This dramatic side chair belongs to an important group of chairs recently re-attributed to Boston chair-makers working in the early Georgian style. The chair incorporates design elements found on London chairs of the 1720s and 1730s; in particular, these include the broad, strongly shaped inverted baluster form veneered splat, S-shaped double crook stiles, shell-carved crest, compass seat, cabriole front legs and tapered rear legs with small square feet. The stylized trifid front feet on this example are comparatively rare on the Boston-made group, but are similarly traceable to stylish English and Irish chairs.
During the second quarter of the 18th century Boston was the primary port for the importation of British goods into the colonies. The powerful shipping industry in the city also promoted the active exportation of trade goods, chairs included, to other colonial ports and cities. The combination of a taste for British styles and a highly successful and active shipping industry insured a broad dissemination of British style chairs and other furnishings throughout Boston and into these other colonial cities, where many such chairs have extensive provenance (see Keno, Freund and Miller, "The Very Pink of the Mode: Boston Georgian Chairs, Their Export, and Their Influence," American Furniture (Chipstone Foundation, 1996), pp. 266-306).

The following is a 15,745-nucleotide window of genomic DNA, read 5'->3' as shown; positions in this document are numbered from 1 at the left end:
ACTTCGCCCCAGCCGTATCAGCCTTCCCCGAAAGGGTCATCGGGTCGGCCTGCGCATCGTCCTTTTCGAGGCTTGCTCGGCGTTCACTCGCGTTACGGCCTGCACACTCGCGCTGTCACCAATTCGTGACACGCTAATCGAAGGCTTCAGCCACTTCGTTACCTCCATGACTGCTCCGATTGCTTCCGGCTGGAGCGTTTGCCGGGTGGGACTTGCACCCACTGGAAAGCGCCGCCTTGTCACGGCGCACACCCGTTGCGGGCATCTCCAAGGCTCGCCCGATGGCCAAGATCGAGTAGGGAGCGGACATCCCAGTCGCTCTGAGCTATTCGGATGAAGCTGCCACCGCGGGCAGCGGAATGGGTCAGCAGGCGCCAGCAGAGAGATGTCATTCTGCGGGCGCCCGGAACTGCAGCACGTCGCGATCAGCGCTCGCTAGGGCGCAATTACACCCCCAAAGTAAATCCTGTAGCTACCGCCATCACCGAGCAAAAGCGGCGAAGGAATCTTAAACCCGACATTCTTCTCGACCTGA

A broad range of chairs were produced, both for local consumption and for such venture cargo, though examples with such stylized trifid feet are comparatively rare. A chair from the same set is in the collection of Winterthur Museum, and is illustrated in Richards and Evans, New England Furniture at Winterthur (Winterthur, Delaware, 1997), catalog number 26. This chair bears the roman numeral V, while the presently offered chair is similarly marked IV. Neither chair survives with an early provenance. Another chair possibly from this set is in the Monmouth County Historical Association. A very similar slipper chair is illustrated in Sack, American Antiques from Israel Sack Collection, vol. 6, p. 1166, fig. 4027. Another closely related example is in the collection of the Museum of the City of New York (see above, and Keno, Freund and Miller, figure 29). This example has more elaborate carving but a simpler treatment of the stiles, utilizing a single crook rather than a double crook design. In addition, present on the chair offered here is the bow-shaped beaded device on the shoe which provides a visual foil for the scrolled lower edge of the bold, shell-carved crest.